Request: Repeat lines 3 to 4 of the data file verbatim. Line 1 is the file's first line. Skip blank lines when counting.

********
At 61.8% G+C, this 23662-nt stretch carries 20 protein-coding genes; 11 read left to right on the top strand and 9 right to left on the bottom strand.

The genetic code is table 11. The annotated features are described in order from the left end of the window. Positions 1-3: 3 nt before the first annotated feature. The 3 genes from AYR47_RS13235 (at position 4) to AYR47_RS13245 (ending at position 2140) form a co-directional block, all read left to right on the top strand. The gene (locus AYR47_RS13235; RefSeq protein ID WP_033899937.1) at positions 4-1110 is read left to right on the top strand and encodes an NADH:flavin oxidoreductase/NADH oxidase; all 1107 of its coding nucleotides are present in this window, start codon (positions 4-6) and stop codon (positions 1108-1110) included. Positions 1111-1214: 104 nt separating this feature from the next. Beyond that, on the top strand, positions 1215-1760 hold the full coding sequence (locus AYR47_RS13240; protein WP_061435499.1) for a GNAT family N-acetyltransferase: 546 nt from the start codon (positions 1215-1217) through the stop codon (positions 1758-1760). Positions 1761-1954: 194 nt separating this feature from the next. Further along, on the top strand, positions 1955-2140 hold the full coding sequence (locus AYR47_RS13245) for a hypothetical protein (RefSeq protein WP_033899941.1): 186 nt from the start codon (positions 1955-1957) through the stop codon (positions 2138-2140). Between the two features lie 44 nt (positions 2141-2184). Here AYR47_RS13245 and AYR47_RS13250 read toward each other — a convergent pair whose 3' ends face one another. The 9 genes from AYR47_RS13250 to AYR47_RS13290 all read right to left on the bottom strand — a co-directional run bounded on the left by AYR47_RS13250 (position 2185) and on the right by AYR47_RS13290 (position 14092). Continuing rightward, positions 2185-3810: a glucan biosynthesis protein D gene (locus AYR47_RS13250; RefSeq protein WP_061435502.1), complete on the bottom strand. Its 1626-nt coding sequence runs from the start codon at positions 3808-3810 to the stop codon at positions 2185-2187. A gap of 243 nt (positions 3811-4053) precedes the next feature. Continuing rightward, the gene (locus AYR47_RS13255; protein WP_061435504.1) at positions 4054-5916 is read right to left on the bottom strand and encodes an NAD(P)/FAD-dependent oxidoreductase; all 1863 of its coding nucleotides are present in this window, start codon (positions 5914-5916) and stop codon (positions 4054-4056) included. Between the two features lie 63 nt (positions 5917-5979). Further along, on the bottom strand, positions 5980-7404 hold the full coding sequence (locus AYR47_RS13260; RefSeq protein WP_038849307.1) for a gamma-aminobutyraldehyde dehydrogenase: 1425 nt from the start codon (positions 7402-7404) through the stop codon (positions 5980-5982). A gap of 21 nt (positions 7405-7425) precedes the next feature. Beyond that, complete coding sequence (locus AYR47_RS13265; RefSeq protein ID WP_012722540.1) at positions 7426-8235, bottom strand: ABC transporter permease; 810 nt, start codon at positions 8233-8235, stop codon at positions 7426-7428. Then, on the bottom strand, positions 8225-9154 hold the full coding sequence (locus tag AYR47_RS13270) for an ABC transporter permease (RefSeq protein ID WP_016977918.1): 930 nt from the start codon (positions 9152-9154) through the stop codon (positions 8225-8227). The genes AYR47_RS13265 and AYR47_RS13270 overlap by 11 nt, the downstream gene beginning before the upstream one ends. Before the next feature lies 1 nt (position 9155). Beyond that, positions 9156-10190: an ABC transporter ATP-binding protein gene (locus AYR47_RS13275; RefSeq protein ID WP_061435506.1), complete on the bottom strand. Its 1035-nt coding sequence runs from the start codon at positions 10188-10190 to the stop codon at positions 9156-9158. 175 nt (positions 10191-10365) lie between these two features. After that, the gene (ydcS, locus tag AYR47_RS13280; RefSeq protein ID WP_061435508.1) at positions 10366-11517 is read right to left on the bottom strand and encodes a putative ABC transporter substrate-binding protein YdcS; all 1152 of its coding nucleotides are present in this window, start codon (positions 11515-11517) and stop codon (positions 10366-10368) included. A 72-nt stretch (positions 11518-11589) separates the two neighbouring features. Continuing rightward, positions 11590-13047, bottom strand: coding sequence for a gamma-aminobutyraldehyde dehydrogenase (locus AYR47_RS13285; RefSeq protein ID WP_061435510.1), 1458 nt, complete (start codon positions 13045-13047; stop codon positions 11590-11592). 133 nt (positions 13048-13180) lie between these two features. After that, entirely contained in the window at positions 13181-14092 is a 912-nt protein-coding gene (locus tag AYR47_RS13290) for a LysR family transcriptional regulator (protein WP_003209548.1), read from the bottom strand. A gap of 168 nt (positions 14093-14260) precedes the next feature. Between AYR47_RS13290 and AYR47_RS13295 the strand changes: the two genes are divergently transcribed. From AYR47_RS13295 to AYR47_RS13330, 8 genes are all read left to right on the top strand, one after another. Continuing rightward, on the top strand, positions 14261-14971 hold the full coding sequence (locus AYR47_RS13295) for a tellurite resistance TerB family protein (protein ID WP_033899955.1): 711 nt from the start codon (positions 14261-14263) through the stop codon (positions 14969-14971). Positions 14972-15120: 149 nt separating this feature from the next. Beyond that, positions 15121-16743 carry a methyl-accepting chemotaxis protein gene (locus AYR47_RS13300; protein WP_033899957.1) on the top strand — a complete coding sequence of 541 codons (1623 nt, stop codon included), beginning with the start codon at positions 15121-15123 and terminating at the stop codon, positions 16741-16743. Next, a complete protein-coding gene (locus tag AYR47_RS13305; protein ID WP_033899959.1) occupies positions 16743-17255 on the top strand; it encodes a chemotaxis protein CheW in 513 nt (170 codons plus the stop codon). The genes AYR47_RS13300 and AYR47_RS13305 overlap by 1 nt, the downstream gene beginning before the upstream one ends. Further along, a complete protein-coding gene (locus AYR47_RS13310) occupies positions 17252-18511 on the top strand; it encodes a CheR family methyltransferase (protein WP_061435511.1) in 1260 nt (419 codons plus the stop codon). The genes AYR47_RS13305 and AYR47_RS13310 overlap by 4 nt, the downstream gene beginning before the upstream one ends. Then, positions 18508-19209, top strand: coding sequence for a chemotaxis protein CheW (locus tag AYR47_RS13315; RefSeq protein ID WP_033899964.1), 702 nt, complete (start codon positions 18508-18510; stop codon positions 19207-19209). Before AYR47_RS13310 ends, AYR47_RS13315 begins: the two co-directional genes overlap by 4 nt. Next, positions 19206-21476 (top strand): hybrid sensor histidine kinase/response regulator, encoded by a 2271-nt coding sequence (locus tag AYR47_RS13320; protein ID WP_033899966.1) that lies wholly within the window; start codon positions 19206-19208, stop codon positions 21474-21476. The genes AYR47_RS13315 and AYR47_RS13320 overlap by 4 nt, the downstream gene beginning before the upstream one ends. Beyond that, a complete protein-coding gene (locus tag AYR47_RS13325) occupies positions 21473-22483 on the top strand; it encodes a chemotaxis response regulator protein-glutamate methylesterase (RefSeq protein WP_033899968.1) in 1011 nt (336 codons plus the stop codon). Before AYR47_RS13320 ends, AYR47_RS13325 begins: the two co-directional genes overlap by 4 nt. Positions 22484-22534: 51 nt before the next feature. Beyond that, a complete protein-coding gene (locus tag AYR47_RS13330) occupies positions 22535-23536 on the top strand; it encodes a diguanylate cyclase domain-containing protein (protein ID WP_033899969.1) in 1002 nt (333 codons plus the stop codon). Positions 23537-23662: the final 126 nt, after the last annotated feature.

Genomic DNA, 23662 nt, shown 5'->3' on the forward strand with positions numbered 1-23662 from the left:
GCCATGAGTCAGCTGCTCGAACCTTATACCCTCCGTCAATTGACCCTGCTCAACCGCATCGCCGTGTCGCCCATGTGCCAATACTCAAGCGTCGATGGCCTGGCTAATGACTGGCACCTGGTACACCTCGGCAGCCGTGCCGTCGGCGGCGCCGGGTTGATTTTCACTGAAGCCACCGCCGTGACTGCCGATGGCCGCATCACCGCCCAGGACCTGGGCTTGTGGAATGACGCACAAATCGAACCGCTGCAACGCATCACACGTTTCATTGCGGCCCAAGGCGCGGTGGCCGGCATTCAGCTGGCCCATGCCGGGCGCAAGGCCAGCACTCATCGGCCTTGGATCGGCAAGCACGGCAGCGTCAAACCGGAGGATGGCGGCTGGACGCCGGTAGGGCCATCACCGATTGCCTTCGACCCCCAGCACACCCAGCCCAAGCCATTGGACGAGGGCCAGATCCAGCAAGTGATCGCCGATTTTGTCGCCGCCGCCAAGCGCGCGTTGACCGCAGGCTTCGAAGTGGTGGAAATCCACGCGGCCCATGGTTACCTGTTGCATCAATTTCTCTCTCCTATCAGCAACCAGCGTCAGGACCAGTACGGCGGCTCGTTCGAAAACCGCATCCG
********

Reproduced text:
Genomic DNA, 23662 nt, shown 5'->3' on the forward strand with positions numbered 1-23662 from the left:
GCCATGAGTCAGCTGCTCGAACCTTATACCCTCCGTCAATTGACCCTGCTCAACCGCATCGCCGTGTCGCCCATGTGCCAATACTCAAGCGTCGATGGCCTGGCTAATGACTGGCACCTGGTACACCTCGGCAGCCGTGCCGTCGGCGGCGCCGGGTTGATTTTCACTGAAGCCACCGCCGTGACTGCCGATGGCCGCATCACCGCCCAGGACCTGGGCTTGTGGAATGACGCACAAATCGAACCGCTGCAACGCATCACACGTTTCATTGCGGCCCAAGGCGCGGTGGCCGGCATTCAGCTGGCCCATGCCGGGCGCAAGGCCAGCACTCATCGGCCTTGGATCGGCAAGCACGGCAGCGTCAAACCGGAGGATGGCGGCTGGACGCCGGTAGGGCCATCACCGATTGCCTTCGACCCCCAGCACACCCAGCCCAAGCCATTGGACGAGGGCCAGATCCAGCAAGTGATCGCCGATTTTGTCGCCGCCGCCAAGCGCGCGTTGACCGCAGGCTTCGAAGTGGTGGAAATCCACGCGGCCCATGGTTACCTGTTGCATCAATTTCTCTCTCCTATCAGCAACCAGCGTCAGGACCAGTACGGCGGCTCGTTCGAAAACCGCATCCG